Are you an intimate but unmarried couple living together and sharing expenses? If yes, then you are considered common-law partners. Are you then familiar with all your rights?
Certain laws such as the Quebec Pension Act, the Automobile Insurance Act, the Taxation Act (Quebec), the Income Tax Act (Federal), the Industrial Accidents and Occupational Diseases Act, etc., consider, under certain conditions, common-law partners being the same as legally married couples.
Legislature has expressly recognized common-law partner situations so that these partners may take advantage of the same benefits (along with potential downsides) that such laws provide for legally married couples.
However, the Civil Code does not recognize common law partners. This means for example that:
A partner is not entitled to an inheritance from the other, even after living together for over 25 years, and having children together
A partner is not entitled to alimony if separation occurs.
Family-owned assets are not recognized because of the union type. If separation occurs, no official rule exists with respect to the sharing of acquired family assets as opposed to enforceable rulings for legally married couples.
Matrimonial clauses, with respect to rights to assets and consequences the event of a separation, do not exist for common-law partners.
The partner that does not officially own the residence has no protection with respect to rights to the residence.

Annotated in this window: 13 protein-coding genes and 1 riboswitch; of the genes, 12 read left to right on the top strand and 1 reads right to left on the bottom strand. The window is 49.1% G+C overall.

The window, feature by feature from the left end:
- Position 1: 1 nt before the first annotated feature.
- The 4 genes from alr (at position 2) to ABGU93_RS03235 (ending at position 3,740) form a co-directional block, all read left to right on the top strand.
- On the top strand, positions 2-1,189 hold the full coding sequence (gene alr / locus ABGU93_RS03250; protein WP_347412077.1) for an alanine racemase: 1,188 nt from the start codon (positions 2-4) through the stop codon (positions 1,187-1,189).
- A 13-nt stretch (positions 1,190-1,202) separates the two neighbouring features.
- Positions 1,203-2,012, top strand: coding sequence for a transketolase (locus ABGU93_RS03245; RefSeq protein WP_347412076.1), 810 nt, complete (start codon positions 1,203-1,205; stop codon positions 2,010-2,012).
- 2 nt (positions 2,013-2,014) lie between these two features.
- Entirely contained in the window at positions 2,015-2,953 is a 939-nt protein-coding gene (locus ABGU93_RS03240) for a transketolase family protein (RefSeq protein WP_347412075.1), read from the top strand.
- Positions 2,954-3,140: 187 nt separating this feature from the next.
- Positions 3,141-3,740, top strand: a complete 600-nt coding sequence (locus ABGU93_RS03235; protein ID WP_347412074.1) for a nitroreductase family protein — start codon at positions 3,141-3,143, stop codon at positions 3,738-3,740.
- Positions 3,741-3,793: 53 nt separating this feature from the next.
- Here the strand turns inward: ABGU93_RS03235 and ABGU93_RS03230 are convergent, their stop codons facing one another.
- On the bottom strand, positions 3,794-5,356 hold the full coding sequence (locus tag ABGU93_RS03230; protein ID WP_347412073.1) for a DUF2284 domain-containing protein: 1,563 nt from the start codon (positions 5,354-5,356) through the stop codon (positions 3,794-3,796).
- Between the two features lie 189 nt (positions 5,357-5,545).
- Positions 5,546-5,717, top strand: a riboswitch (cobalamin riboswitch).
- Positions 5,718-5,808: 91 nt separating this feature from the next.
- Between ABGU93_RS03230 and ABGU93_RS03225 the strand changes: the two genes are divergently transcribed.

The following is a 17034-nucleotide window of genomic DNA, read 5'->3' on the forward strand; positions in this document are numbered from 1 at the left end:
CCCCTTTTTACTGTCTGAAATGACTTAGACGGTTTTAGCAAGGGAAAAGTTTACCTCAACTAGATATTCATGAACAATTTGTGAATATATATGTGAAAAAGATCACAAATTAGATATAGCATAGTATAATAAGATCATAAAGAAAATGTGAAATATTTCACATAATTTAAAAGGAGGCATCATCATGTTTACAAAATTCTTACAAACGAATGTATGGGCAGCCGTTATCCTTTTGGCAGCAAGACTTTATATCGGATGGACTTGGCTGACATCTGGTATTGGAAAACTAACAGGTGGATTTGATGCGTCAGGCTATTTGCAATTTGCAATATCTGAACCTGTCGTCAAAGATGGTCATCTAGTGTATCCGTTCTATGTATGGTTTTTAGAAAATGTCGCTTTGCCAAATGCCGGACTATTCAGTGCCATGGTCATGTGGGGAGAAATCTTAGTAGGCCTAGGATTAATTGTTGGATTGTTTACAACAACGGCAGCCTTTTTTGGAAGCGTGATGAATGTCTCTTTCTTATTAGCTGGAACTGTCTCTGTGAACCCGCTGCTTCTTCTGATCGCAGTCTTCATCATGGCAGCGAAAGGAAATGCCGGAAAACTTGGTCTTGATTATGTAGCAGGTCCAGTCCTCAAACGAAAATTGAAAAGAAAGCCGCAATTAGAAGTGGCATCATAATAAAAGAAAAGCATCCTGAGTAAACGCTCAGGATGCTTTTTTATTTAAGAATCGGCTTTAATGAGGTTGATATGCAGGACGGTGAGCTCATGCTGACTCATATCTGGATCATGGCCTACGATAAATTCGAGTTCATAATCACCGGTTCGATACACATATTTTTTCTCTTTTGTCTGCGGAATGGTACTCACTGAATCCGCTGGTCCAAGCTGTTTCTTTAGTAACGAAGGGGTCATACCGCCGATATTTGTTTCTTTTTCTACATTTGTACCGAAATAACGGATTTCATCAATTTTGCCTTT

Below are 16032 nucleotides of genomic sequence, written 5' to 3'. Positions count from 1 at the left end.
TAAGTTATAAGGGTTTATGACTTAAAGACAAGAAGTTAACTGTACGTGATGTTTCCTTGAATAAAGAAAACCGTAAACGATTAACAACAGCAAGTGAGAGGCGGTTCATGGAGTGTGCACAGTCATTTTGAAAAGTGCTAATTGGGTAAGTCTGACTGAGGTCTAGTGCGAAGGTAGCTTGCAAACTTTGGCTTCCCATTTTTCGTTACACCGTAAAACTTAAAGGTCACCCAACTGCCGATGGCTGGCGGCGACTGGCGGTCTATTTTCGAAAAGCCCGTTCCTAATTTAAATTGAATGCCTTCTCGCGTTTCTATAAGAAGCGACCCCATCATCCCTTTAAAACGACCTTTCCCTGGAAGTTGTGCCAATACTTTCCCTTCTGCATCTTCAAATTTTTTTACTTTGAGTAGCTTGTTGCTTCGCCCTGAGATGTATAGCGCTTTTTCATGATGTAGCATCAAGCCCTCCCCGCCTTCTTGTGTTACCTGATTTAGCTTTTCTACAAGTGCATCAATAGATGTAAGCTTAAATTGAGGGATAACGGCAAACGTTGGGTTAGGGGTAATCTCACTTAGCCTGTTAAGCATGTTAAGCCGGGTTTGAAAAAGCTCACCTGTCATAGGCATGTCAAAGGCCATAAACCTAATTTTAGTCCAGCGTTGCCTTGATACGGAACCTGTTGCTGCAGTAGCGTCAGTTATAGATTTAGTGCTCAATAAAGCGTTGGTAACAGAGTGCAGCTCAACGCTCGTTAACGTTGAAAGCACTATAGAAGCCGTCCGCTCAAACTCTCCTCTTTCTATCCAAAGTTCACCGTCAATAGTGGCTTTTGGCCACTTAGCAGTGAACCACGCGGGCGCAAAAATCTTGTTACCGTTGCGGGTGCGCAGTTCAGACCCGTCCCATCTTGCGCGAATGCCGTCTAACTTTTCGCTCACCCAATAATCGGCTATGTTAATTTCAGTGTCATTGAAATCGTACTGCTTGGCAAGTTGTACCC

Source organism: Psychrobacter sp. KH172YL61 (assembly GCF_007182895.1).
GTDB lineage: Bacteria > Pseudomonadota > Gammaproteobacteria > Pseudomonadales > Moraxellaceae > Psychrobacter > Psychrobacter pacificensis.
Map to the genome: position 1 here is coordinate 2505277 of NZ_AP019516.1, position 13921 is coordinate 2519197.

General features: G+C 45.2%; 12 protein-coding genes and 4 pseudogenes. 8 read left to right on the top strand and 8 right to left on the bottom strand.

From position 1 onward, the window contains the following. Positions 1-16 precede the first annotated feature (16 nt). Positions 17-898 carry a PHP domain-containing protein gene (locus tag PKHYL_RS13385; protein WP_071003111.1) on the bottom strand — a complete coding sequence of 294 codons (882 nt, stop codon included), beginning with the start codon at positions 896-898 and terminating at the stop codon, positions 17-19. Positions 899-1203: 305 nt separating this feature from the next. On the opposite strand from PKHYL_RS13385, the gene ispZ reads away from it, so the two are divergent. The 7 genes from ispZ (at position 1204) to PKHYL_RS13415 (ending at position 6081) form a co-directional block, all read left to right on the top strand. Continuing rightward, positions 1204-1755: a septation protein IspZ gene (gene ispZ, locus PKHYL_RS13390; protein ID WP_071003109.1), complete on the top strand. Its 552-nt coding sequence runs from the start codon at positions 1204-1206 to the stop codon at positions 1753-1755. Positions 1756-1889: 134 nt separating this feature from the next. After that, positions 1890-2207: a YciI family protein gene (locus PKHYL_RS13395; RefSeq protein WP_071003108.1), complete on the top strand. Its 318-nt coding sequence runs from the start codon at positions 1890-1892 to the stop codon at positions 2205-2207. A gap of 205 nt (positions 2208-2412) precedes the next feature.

The fact that the Civil Code does not recognize common-law partners may at first seem alarming, but this situation also has certain advantages:
Control over the sharing agreements between partners, without any law imposed on either partner.
Common-law partners are free to create the rules and clauses and that will legally apply in the event of a separation. Rules that will adapt perfectly to their particular family and financial situation: first union, second union, children born from a previous union, specific contributions from partners, etc.
Common-law partners should address these issues and finalize such agreement as soon as possible, at the beginning of their relationship, when they are getting along great. Your notary can advise you and prepare the agreements that will meet your needs: agreement governing relations between partners, wills, agreements concerning ownership, etc.
Clear agreements promote harmony and provide security for partners.
Consult your notary: a trusted source.
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